I had to suddenly change the internals of a class a couple weeks ago. This class was responsible for sending messages to our developers through our internal chat. The algorithm was something like this:
This is clearly too much to be done by a single class, so responsibilities were split. The
MessageSender class controls the main flow of the feature. The
MessageRepository returns the list of messages to be sent. The
UserDirectory retrieves the user internal ID in our external user directory based on the user’s email. And the
ChatBot makes an HTTP request to the internal chat tool with the message and user id.
The class was working fine and highly covered with tests. The tests made use of mocks, so that we didn’t have to depend on the real user directory and chatbot (both accessible through external web apis). We stubbed
UserDirectory to return hard-coded values, and mocked
ChatBot to verify that the interaction with the bot was correct.
Due to an update in our chat tool, we had to stop using the user internal ID and start using something else.
I then opened the
MessageSender and started to replace the
UserDirectory by something else. As soon as I changed the internal implementation, my test code broke. More specifically, the calls to mocks.
My tests were quite coupled to the internals of the
MessageSender. The tests knew exactly which methods had to be called in its dependencies. Changing a dependency means changing the entire test.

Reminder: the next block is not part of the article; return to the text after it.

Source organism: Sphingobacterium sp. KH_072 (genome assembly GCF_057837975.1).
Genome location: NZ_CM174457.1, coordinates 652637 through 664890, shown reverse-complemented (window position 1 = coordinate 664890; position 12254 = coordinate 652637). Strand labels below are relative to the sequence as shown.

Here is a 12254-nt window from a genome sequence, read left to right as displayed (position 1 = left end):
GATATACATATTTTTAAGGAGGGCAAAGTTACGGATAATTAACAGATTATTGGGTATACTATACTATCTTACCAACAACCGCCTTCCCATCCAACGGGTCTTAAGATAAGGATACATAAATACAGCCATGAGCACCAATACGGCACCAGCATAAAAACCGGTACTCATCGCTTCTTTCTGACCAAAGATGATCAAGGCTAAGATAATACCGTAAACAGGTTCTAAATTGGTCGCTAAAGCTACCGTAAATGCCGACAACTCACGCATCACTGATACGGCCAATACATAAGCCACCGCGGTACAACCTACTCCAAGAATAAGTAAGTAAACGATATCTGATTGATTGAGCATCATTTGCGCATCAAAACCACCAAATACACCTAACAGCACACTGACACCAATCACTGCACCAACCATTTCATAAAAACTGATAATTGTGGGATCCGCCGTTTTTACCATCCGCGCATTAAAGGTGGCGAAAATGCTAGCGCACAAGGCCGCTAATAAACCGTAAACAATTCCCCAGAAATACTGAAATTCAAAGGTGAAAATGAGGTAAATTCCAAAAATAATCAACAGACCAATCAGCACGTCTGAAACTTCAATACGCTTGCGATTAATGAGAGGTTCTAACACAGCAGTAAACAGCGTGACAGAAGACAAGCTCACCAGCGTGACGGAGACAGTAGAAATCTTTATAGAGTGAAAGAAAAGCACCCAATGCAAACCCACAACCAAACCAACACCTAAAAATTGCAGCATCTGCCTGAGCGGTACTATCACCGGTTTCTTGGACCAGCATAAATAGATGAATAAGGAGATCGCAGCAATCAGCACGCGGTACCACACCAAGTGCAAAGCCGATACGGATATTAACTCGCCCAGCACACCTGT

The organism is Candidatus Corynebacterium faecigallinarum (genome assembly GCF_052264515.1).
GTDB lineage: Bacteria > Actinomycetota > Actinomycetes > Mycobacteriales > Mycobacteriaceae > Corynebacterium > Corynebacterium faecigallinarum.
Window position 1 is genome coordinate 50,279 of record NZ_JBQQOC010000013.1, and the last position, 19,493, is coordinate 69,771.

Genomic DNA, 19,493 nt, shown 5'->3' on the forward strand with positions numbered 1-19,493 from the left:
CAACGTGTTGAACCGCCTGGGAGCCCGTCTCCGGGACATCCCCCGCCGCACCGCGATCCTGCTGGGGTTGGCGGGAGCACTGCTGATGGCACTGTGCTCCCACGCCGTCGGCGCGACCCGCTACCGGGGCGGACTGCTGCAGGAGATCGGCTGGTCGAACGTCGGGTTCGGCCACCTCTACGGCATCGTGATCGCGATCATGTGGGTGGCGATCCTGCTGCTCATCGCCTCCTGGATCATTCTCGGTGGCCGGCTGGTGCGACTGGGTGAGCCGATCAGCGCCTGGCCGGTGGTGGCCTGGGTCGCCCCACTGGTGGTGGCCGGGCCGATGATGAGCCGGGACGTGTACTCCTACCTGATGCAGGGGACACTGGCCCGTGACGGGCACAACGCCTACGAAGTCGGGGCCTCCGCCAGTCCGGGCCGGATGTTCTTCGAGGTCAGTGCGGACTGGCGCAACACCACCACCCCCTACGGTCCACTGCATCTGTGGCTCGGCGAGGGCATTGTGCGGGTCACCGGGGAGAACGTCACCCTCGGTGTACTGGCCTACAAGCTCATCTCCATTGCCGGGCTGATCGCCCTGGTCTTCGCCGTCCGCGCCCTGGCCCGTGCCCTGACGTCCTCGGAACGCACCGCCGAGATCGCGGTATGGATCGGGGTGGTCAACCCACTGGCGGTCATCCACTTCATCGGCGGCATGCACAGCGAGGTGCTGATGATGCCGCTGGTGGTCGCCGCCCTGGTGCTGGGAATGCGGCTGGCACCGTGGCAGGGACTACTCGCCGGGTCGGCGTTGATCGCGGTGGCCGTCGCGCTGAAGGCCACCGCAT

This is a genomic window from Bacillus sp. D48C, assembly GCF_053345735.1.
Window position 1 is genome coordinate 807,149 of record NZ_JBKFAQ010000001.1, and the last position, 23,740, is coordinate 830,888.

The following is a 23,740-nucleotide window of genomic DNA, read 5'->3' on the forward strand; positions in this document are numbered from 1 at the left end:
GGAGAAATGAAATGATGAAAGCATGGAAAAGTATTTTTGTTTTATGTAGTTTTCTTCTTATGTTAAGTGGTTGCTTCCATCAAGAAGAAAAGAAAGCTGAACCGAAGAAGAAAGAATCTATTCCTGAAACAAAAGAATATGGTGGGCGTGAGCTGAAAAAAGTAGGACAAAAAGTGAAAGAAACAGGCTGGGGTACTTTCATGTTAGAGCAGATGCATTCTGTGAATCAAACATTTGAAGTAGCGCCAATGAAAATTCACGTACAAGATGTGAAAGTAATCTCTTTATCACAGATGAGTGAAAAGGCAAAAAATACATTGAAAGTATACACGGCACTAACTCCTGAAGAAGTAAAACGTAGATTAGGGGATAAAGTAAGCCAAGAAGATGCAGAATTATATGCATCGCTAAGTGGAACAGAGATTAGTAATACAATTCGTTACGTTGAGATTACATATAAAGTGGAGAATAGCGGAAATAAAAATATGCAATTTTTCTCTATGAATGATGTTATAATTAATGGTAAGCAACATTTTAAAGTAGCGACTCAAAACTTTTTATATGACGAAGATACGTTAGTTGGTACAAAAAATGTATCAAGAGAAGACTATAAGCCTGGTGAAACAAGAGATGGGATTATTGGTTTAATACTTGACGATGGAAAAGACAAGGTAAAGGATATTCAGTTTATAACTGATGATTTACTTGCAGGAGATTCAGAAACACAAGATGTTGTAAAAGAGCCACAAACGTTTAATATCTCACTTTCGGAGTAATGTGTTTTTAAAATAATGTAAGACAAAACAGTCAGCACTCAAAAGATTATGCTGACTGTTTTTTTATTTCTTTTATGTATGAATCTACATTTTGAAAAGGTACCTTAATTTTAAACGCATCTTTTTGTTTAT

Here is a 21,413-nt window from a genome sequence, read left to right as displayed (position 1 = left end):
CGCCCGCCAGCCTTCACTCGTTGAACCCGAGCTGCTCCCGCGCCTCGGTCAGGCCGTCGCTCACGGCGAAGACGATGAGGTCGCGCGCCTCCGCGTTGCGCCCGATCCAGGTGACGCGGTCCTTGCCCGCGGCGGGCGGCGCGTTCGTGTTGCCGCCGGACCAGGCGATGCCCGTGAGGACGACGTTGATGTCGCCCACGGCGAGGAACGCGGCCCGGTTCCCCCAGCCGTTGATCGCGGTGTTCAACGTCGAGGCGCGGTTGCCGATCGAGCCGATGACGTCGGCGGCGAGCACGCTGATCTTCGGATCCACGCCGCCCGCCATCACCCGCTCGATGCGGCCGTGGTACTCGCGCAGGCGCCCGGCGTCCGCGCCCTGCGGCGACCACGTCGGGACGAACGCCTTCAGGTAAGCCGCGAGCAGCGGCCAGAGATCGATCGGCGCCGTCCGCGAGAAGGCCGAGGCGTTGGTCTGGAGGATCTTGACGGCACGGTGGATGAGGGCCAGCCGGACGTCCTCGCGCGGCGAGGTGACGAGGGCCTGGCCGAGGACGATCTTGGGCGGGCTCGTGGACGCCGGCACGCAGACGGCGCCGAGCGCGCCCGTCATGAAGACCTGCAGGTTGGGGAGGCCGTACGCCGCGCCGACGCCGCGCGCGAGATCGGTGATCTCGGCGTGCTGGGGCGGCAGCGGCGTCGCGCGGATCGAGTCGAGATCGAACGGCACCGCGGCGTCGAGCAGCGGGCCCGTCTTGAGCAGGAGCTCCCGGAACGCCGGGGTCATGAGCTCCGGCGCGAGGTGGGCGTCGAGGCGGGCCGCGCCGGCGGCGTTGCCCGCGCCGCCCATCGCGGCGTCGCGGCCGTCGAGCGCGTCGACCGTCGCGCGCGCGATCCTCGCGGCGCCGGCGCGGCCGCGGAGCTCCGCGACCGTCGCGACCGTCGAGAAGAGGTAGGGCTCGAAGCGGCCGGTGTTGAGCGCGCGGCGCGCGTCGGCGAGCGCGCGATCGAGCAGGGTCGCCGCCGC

This can be a good and bad thing. There are different ways to see this:
If we see the test more as an interaction test, meaning, a test that ensures that classes are collaborating with other classes correctly, then it’s a good thing that the test broke.
If we want the test to ensure the overall behavior of that class, then, having a broken test due to an internal change is a bad thing.
For this precise test (and maybe for a lot of the tests I write), I wanted a bit of both. I wanted to verify the interaction with the
ChatBot because that was the only way for me to know that the message was being sent. At the same time, I didn’t want to care about internal details such as how to get the id of the user.
Ok, how do I fix this? There are a few ways:
Change the entire test class based on the new version of the
MessageSender. This is the approach that requires less thinking. I just code and get things done. Never a bad option.
See if I could create a new variation of
UserDirectory, one that gets the new user id. We didn’t design this to be an extension point, but that’s an option. Do I want to open the system for different types of user directories? I’m not sure.
Create a new implementation of
MessageSender containing the new algorithm. Write its tests from scratch (although reusing the test cases from the other message sender). I’d then extract a common interface between the two message senders and have my DI inject the new one. This way, I’d be allowing future versions of my system to have different versions of message senders. That sounded right.
I opt for approach 3. It seems it’s a lot of work, but it wasn’t. Took me less than 15 minutes, as I could reuse lots of what was written already.
Interestingly enough, a few days later, we had to rollback the change in our internal communication tool. It was a breeze for us as we still had the old version of message sender.
To sum up: